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Putting the "Success" in Your Succession PlanningElizabeth Feltner, M.A., A.B.D.
While most people would agree that any organization should have a written succession plan that takes short-term and long-term needs into consideration, according to Cutting Edge Information, 67% of organizations do not currently have any formal succession planning process, and 45% of the world’s largest organizations have no meaningful process in place for developing their CEO. At the same time, only 24% of organizations are confident in their ability to staff leadership positions during the next 5 years (Watson-Wyatt). Although many CEOs express concern about the lack of bench strength in their organizations, obviously there is an alarming gap between our current knowledge and our current practices when it comes to preparing for the future leadership within most of our organizations. With demographics this compelling, you might easily ask, “Why aren’t most organizations utilizing succession plans to promote their own success?”
Time and resources are the most commonly cited obstacles to successful succession planning. Usually, the day-to-day demands of running the organization supersede the organization’s ability to invest energy in succession planning. Yet, without some type of plan to build bench strength and maintain a consistent, high-quality level of leadership, organizations risk losing their competitive edge and miss growth opportunities that ultimately, may put their success in today’s marketplace at risk. What follows are some basic principles to follow to help you avoid the pitfall of knowing a principle but failing to put that principle into practice.
S: Summarize the existing resources available to you. Primarily, it is crucial that you determine at the outset the amount of time you have available and are willing to invest in not only succession planning, but succession development. Creating a working “plan” may only take a short period of time, but for any plan to be successful, it must be developed by following up with consistent, concrete action. We’ve seen this play out in our personal lives on a regular basis: we plan how we are going to engage in a regular fitness regimen, we make a plan to lose weight, but oftentimes our plans become an end in themselves rather than just the very first step to actualizing real growth. If leadership development is not enough of a priority to establish a scheduled amount of time to invest in it, the plan will sit in a drawer and gather dust, and therefore, have no chance of bringing successful results. The goal needs to involve developing your leadership resources, not merely planning for how you will do this at some distant date.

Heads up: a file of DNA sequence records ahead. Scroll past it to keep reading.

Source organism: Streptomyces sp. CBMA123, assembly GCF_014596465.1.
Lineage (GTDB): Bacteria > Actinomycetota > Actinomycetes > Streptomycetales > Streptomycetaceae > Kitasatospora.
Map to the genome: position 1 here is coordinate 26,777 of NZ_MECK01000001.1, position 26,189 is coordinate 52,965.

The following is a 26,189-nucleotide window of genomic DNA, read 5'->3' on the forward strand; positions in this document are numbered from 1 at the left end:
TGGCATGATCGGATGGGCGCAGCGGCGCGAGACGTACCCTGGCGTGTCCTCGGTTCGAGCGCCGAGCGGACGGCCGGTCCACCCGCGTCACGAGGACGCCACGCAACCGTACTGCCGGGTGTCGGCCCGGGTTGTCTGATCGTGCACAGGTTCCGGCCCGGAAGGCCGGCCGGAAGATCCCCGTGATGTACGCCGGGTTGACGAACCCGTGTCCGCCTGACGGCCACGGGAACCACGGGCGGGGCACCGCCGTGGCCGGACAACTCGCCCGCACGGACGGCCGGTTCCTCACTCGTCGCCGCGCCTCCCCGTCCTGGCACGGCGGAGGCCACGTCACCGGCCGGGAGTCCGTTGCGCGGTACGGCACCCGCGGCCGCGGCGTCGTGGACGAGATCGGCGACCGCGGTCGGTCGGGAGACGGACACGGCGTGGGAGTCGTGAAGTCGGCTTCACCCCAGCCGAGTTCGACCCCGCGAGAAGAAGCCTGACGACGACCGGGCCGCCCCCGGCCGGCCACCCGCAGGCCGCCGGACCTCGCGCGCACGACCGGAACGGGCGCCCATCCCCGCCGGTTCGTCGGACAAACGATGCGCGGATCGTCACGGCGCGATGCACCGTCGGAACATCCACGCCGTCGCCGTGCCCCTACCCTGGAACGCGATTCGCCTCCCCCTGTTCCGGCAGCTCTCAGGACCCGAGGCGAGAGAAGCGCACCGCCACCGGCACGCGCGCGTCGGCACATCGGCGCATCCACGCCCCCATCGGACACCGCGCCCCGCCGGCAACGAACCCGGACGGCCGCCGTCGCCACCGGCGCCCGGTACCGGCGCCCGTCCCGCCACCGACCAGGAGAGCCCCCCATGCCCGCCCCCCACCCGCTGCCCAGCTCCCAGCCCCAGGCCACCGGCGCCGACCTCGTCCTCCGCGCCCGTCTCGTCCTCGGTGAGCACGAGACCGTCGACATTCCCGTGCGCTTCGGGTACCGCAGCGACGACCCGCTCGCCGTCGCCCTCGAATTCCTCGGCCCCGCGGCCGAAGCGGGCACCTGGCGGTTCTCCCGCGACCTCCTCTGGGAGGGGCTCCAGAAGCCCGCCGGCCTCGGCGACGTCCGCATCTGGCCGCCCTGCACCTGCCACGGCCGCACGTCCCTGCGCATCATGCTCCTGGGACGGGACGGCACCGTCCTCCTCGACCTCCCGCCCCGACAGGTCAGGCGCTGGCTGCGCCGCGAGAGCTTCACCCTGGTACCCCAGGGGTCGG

U: Understand and record in writing the current CEO’s function in the organization and the value associated with this position. Enlist the aid of the current leaders for this task. Have them start by writing their own job descriptions. Be specific and directed in your questions. On a short list, questions could include: “What do you spend most of your time doing? What do you do particularly well? If someone were to have to fill in for you for one week, what might the breakdown of that week look like task-wise?” Suggest that your leadership staff keep a log of what they do from day to day over the course of a few weeks. Then sit down together and craft an updated, fairly detailed job description.
C: Consider the existing personnel within the organization and determine which people, if any, could perform the duties of the existing leader(s). Look at the three or four most critical elements of the CEO’s job and select the main skills required to be successful in the role. Most CEOs will need to examine a candidate’s skills in areas including, but not necessarily limited to: leadership, marketing, finances, and operations. What employees seem to handle the task of actively managing people well? Do they know when to step back and let their team members do things they can already do very well? How well are they able to maintain a sense of balance? Are these people in the organization you consider to be visionaries? A CEO often spends a good deal of time deeply involved in strategic thinking, so this attribute, too, is one that should be central to the selection process. Finally, ask yourself or your current leadership team: Are we moving these people through a series of positions and levels of responsibility that have built the kind of trust and credibility that we need? One of the primary challenges is to identify key talent while maintaining an awareness that you need to also forecast and place that talent against your current and future organizational needs.